At stake was funding to pay the salaries and training of three police officers, two full-time and one part-time, over three years. Then there were the supplies - three more Glock handguns, three bulletproof vests, a Boston Whaler patrol boat, a four-wheel-drive truck and an all-terrain vehicle. The tribe is supposed to match the $271,000 grant with its own $144,759.
And as the years progress, the tribe is expected to assume a greater share of the costs. According to a plan filed with the DOJ by the tribe's director of natural resources, Matthew (Cully) Vanderhoop, "fines, forfeitures and civil penalties, collected by increased officer presence, (will) be used as future matching requirements for these positions." Mr. Vanderhoop also wrote that other grants might help pay officer salaries in the future.
Official town reaction to the police grant is mixed. Selectmen chairman Michael Hebert said flatly that the police grant is "the tribe's own business," adding that he is far more concerned with healing the rift between the town and tribe over rangers wearing guns.
It's a different story with Chief Fortes and Mr. Burgess, both of whom challenge the tribe's right to set up its own law enforcement agency. "Show me," the chief said, "where does it say the Wampanoag Tribe can employ, equip and administer its own police force?"
Beyond the jurisdiction issue, the two town leaders question the need. "We don't have much crime here," said Mr. Burgess. "And I believe our police do a more than adequate job."
The chief is even more blunt about the reality of policing in Aquinnah. "We get EMS (emergency medical service) calls, traffic enforcement and we essentially herd tourists," he said. "In the summer and shoulder season, we have all we can handle, and situations do pop up, but we have what I consider a very nominal threat level."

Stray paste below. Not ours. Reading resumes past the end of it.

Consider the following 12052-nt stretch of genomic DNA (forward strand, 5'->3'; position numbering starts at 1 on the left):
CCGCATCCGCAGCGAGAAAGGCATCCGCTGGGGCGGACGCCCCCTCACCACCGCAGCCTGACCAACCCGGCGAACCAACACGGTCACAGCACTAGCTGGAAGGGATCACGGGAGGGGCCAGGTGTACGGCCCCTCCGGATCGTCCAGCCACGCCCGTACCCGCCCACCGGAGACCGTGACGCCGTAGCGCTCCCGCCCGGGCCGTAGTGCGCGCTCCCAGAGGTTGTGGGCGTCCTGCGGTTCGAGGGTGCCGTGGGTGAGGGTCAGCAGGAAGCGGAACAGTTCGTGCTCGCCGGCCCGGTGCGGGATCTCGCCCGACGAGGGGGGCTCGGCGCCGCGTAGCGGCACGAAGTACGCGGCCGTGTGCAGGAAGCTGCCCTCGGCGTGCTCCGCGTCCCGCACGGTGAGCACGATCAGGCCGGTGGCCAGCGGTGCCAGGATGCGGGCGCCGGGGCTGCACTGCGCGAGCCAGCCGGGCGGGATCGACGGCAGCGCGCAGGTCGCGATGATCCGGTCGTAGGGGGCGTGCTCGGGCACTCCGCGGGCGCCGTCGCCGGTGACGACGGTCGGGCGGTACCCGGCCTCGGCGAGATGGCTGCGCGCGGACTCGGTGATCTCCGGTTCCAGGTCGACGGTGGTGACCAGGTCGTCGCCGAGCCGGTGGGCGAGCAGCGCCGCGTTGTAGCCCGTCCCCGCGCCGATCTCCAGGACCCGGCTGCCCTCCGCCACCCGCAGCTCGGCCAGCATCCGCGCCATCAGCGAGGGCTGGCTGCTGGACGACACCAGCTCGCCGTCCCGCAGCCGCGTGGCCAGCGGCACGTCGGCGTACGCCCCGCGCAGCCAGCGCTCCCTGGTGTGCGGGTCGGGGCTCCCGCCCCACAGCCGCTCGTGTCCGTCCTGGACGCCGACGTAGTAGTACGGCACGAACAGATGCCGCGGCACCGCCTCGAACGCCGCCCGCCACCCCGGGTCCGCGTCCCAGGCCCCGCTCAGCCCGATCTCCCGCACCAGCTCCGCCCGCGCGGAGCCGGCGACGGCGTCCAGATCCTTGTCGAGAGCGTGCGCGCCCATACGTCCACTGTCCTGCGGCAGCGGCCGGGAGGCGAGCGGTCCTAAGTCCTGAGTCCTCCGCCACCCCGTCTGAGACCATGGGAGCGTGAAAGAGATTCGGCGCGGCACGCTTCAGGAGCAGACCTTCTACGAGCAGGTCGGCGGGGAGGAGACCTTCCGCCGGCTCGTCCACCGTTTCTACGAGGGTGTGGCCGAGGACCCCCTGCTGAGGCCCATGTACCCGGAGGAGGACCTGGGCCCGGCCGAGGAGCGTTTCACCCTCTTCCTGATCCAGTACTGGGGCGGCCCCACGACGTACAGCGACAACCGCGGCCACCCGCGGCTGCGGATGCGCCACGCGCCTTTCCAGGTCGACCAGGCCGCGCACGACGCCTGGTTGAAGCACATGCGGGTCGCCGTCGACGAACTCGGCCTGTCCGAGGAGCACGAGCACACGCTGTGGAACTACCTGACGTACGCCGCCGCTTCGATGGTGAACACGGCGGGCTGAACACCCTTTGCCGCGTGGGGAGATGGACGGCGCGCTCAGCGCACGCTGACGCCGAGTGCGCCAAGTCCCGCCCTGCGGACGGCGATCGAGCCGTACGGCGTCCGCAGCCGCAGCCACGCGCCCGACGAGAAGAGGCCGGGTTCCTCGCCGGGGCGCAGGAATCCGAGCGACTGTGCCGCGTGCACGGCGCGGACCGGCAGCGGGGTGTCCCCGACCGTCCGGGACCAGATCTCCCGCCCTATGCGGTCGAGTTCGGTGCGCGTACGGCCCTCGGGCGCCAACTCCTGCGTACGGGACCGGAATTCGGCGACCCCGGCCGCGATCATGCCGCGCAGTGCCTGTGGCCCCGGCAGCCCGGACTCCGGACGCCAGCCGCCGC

Even more troubling to Mr. Burgess and the chief are the potential complications raised by armed tribal police charged with patrolling tribal lands and enforcing laws against tribal members. The chief said he lies awake some nights thinking through scenarios. Tribal lands, he points out, are not contiguous, which means tribal police on patrol would have to travel on town roads.
"I don't believe they really think it through," he said. "If somebody flags them down, and they're standing on the town macadam with no power of arrest and a gun strapped to their side, how crazy is that?"
Finally, the chief is concerned about the implications of funding tribal police as federal grant portions shrink. "They'll exact taxes and fees on the backs of the tribe," he said. "I don't think a whole lot of tribal members have thought about this. I like to think of it as a third set of handcuffs for tribal members."